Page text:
“The Battle of Villa Fiorita” is almost sixty years old. A lot has happened in that time. In 1965, the idea of “no-fault divorce” — the ability to break up a marriage absent any serious grounds like adultery or physical abuse — was still in the future. In the ensuing decades, the rise of “no-fault divorce” produced an explosion in the divorce rate. Part of the collateral damage of that phenomenon has been the marginalization of marriage, losing its status as “the normal adult relationship” for most people and as distinct from and better than other forms of concubinage or even less demanding “relationships.” In that process, adults who act like children have managed to talk themselves into the illusion that children are actually “better off” when parents divorce, that kids are “resilient” and prosper when their parents are “happy” and less “conflictual.”

The social science data — especially the work of Judith Wallerstein — dispels the truth of these claims. Myths, however, tend to persist — especially when they buttress what supposed “adults” want to do sexually.

That’s why this film made an impression on me. It looks at divorce and especially remarriage from the eyes of children. And it does not bleat about “resilience” and how much “better off” the children will be.

What fuels the kids is especially interesting. Debbie is the most emotional: she wants her Mummy back with her Daddy. Michael deep down feels the same but he’s a boy, aspiring to be a “grown up,” and inculcated with the “stiff upper lip” of a Brit, so at first he’s willing — like his passive dad — to acquiesce in the status quo. Because Debbie won’t, and he feels some responsibility for her as an older brother and also wants Mum back, he goes along. Donna isn’t so emotional about things, at least overtly, but she believes in her faith and so believes what her father and their mother is doing is mortally sinful. It’s a touching blend of tactics: at first, Donna plans to fight the remarriage with her Rosary. Debbie suggests tacking on child psychology (in the sense that kids, whose primary job is to observe their parents, know all those parents’ buttons), insisting nothing freaks out parents more than a child that won’t eat. Donna joins the hunger strike. Debbie, having seen Donna go to confession, find she also needs spiritual succor and finds her way to town to ask the priest’s help. The parents are tough nuts to crack but, in the end, the crack caused by fear of losing a child becomes the crevice through which grace and love seep to change the situation — even if it’s a change not wholly embraced feelings-wise. It’s the will that gets Moira into the car to go home, and that’s what matters.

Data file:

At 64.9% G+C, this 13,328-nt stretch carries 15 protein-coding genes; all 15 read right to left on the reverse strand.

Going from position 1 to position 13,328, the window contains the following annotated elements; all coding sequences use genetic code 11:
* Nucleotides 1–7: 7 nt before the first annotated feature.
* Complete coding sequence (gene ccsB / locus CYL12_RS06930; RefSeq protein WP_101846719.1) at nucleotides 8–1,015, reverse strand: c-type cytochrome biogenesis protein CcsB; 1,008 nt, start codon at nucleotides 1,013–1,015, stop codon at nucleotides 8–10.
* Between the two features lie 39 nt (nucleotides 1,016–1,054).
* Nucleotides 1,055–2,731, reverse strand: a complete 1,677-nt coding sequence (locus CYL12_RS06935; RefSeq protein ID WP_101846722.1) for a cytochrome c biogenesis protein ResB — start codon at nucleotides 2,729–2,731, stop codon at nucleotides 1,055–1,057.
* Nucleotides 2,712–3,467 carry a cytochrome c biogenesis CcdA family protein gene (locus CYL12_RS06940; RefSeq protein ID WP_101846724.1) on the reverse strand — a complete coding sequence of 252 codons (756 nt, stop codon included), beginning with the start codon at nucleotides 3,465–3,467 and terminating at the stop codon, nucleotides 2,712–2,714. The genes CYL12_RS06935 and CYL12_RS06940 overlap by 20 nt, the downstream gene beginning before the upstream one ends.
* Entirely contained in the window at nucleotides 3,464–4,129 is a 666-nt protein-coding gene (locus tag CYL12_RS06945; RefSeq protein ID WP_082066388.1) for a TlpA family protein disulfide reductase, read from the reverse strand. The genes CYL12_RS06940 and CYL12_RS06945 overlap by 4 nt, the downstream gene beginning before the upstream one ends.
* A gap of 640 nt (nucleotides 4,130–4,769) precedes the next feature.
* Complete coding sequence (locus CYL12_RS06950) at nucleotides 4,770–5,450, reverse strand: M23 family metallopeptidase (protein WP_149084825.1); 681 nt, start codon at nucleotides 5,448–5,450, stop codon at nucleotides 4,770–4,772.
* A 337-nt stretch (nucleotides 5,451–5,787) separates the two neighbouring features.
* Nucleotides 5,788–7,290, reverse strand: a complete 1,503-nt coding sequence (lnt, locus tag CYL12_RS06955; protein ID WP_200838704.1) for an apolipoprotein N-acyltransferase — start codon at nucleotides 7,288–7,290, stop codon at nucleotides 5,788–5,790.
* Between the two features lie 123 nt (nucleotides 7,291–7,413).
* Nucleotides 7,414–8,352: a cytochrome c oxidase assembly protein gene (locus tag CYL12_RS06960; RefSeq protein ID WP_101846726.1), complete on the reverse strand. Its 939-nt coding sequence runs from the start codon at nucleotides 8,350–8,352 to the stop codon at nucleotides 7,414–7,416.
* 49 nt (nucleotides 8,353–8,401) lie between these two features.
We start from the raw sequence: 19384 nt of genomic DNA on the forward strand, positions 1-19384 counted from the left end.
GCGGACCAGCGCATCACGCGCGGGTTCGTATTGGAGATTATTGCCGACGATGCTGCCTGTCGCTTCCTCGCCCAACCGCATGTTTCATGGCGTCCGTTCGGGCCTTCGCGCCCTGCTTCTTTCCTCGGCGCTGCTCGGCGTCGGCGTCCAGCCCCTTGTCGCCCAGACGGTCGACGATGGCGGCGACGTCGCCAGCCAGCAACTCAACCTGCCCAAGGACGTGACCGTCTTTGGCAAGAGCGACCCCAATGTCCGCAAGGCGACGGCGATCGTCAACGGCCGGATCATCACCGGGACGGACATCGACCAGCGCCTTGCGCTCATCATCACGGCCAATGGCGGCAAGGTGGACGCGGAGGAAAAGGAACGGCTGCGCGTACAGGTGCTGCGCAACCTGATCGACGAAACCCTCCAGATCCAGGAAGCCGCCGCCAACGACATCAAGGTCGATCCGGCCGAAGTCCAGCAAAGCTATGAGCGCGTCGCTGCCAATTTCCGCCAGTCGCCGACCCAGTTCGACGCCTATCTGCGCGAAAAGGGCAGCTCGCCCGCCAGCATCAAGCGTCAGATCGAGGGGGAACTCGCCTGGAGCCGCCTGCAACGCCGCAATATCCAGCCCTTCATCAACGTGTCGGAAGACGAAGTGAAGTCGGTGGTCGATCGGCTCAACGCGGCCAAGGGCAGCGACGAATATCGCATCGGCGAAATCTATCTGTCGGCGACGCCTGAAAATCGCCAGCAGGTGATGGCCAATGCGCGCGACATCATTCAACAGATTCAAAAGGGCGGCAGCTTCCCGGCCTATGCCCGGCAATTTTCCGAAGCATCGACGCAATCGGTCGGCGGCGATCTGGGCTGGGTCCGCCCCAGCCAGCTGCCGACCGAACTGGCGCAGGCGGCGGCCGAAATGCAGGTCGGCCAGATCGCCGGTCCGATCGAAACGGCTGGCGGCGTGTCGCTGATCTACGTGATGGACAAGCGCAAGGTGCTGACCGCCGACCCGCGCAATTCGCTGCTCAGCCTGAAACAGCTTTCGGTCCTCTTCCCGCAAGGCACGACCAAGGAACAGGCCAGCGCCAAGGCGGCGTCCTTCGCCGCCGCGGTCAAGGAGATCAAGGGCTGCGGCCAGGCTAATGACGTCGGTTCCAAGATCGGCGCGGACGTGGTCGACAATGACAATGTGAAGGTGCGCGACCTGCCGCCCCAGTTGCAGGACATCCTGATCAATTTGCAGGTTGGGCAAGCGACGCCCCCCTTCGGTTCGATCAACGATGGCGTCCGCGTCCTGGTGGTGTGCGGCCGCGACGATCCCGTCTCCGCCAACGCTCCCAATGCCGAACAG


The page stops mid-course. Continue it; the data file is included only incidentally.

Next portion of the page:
I’m told the film takes some liberties with the book from which it came; I still need to read the latter. That said, “The Battle of the Villa Fiorita” offers a different take on a commonplace current problem, one in which the children do not “accompany” their parents in an “irregular relationship” but toward home where they belong. It’s worth the watching.

The film is available for rental or purchase at Amazon Prime Video. Perhaps a weekend “date” movie?

 

John M. Grondelski (Ph.D., Fordham) was former associate dean of the School of Theology, Seton Hall University, South Orange, New Jersey. All views expressed herein are exclusively his.